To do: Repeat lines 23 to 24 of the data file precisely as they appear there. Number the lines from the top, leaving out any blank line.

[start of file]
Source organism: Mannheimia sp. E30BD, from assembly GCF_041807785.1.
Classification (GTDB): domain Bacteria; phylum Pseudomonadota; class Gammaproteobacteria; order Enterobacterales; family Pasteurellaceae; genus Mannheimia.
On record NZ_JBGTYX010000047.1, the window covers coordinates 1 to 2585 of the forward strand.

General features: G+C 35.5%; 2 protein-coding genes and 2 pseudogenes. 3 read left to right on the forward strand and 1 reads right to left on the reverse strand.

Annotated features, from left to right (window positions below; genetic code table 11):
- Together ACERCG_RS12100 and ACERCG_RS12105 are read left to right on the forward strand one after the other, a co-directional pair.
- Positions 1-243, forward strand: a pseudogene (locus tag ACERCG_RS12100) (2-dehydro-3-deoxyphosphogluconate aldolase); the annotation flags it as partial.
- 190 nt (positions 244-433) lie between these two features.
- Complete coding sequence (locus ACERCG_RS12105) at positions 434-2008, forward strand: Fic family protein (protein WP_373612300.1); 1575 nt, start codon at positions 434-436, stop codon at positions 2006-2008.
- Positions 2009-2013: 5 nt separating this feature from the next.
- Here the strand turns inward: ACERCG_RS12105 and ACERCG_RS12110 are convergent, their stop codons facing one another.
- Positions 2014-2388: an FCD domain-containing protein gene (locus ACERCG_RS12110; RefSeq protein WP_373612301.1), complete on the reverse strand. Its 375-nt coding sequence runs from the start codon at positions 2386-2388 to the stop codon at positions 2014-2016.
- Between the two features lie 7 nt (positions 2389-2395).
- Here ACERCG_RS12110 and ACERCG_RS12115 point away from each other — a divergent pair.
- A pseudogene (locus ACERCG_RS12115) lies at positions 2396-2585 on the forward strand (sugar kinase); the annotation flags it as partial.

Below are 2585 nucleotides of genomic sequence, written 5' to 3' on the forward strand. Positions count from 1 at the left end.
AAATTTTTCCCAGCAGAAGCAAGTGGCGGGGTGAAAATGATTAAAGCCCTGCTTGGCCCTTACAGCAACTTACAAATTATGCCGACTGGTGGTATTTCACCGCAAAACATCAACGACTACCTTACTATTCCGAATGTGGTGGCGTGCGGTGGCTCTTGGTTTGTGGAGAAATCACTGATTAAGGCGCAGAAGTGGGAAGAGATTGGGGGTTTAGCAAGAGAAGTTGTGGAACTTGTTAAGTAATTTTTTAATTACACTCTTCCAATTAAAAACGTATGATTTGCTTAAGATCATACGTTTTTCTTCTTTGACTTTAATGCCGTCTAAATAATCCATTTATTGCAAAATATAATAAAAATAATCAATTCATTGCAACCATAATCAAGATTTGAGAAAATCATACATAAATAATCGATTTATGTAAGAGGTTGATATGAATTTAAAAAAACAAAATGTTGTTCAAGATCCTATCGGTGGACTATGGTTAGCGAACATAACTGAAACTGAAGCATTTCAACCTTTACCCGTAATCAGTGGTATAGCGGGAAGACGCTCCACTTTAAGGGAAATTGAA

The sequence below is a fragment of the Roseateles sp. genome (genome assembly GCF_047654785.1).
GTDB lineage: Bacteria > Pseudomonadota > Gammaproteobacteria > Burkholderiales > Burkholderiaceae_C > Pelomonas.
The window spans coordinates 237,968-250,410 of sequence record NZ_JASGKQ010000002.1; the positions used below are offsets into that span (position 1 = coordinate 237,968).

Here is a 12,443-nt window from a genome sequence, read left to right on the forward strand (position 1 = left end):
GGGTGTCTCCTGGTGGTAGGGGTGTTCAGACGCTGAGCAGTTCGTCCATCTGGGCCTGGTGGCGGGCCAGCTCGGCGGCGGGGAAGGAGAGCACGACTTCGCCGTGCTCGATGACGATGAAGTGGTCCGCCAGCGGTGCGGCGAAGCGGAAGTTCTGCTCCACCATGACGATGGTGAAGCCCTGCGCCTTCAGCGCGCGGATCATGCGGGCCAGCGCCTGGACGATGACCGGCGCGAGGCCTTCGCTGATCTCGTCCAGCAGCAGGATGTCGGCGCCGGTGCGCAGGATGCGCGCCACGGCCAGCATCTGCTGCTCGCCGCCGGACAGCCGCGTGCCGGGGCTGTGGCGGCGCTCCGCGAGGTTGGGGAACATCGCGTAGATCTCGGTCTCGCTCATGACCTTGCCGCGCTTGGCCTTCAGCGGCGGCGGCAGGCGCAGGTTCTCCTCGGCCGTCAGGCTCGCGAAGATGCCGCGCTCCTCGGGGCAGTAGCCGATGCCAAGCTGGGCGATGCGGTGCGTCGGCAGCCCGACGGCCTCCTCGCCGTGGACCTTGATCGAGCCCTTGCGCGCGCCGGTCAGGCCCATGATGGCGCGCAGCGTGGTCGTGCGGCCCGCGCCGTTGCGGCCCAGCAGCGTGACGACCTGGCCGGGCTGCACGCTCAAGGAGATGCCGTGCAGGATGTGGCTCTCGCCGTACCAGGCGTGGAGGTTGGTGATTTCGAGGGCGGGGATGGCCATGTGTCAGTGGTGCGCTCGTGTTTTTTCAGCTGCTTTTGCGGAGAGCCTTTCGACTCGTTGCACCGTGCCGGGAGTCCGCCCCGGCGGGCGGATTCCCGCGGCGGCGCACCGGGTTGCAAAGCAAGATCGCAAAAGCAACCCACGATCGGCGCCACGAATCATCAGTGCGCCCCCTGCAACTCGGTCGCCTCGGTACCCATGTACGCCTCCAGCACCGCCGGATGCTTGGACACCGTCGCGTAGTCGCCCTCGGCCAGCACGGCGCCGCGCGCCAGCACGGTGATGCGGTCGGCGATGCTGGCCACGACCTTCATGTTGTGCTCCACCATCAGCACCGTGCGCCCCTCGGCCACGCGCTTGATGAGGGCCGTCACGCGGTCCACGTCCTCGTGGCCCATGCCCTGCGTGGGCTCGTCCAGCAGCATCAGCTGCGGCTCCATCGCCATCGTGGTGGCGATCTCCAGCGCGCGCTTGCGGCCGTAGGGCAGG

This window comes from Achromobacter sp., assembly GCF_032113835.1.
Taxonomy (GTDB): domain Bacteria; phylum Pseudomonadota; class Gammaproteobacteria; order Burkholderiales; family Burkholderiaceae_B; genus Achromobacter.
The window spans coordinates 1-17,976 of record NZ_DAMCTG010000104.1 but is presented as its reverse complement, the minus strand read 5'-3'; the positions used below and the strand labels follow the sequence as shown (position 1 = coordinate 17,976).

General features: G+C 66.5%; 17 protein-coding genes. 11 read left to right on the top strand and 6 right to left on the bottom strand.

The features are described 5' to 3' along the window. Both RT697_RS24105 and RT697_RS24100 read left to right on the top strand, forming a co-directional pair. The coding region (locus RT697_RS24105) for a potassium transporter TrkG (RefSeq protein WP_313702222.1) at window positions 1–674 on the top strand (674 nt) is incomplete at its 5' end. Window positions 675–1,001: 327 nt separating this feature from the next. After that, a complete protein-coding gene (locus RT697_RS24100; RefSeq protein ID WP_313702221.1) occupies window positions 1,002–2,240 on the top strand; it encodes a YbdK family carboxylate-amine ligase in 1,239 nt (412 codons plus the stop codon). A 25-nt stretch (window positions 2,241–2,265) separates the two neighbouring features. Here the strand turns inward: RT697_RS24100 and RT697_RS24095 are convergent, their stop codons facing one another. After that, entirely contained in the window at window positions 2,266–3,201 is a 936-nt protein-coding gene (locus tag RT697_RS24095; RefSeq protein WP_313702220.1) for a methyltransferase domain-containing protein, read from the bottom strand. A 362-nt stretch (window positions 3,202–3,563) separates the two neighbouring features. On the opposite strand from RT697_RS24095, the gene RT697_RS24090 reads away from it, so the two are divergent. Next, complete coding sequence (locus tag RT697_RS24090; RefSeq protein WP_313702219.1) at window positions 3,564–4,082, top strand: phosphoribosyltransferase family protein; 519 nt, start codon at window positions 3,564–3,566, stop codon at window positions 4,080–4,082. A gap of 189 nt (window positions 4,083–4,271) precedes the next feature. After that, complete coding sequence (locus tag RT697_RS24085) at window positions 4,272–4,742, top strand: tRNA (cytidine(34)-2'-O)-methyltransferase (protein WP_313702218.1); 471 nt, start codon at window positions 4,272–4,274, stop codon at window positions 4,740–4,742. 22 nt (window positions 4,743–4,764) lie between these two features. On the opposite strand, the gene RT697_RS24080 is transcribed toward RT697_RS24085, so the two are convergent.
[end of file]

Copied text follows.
This window comes from Achromobacter sp., assembly GCF_032113835.1.
Taxonomy (GTDB): domain Bacteria; phylum Pseudomonadota; class Gammaproteobacteria; order Burkholderiales; family Burkholderiaceae_B; genus Achromobacter.